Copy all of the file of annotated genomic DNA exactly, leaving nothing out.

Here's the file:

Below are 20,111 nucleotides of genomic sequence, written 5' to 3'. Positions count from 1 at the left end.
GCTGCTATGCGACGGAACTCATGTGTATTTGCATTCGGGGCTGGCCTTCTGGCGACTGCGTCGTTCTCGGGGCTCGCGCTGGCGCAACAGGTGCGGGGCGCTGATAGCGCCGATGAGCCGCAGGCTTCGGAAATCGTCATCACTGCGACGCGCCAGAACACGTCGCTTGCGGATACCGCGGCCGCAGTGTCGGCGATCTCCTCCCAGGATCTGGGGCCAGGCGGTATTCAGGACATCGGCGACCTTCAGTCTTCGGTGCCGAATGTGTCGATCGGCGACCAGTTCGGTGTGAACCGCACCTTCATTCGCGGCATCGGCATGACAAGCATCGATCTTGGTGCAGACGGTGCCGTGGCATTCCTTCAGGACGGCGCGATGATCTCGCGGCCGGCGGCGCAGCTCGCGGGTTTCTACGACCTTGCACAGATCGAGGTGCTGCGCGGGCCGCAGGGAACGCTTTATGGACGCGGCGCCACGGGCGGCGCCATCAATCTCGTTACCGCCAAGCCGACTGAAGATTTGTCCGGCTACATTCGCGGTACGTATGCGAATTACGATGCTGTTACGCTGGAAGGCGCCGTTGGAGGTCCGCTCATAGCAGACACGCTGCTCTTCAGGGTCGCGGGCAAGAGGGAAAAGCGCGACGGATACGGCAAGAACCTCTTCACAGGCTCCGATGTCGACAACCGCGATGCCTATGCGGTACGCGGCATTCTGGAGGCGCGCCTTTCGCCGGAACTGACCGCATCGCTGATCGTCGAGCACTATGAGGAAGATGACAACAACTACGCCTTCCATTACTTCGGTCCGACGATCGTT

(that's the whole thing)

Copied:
Below are 20,111 nucleotides of genomic sequence, written 5' to 3'. Positions count from 1 at the left end.
GCTGCTATGCGACGGAACTCATGTGTATTTGCATTCGGGGCTGGCCTTCTGGCGACTGCGTCGTTCTCGGGGCTCGCGCTGGCGCAACAGGTGCGGGGCGCTGATAGCGCCGATGAGCCGCAGGCTTCGGAAATCGTCATCACTGCGACGCGCCAGAACACGTCGCTTGCGGATACCGCGGCCGCAGTGTCGGCGATCTCCTCCCAGGATCTGGGGCCAGGCGGTATTCAGGACATCGGCGACCTTCAGTCTTCGGTGCCGAATGTGTCGATCGGCGACCAGTTCGGTGTGAACCGCACCTTCATTCGCGGCATCGGCATGACAAGCATCGATCTTGGTGCAGACGGTGCCGTGGCATTCCTTCAGGACGGCGCGATGATCTCGCGGCCGGCGGCGCAGCTCGCGGGTTTCTACGACCTTGCACAGATCGAGGTGCTGCGCGGGCCGCAGGGAACGCTTTATGGACGCGGCGCCACGGGCGGCGCCATCAATCTCGTTACCGCCAAGCCGACTGAAGATTTGTCCGGCTACATTCGCGGTACGTATGCGAATTACGATGCTGTTACGCTGGAAGGCGCCGTTGGAGGTCCGCTCATAGCAGACACGCTGCTCTTCAGGGTCGCGGGCAAGAGGGAAAAGCGCGACGGATACGGCAAGAACCTCTTCACAGGCTCCGATGTCGACAACCGCGATGCCTATGCGGTACGCGGCATTCTGGAGGCGCGCCTTTCGCCGGAACTGACCGCATCGCTGATCGTCGAGCACTATGAGGAAGATGACAACAACTACGCCTTCCATTACTTCGGTCCGACGATCGTT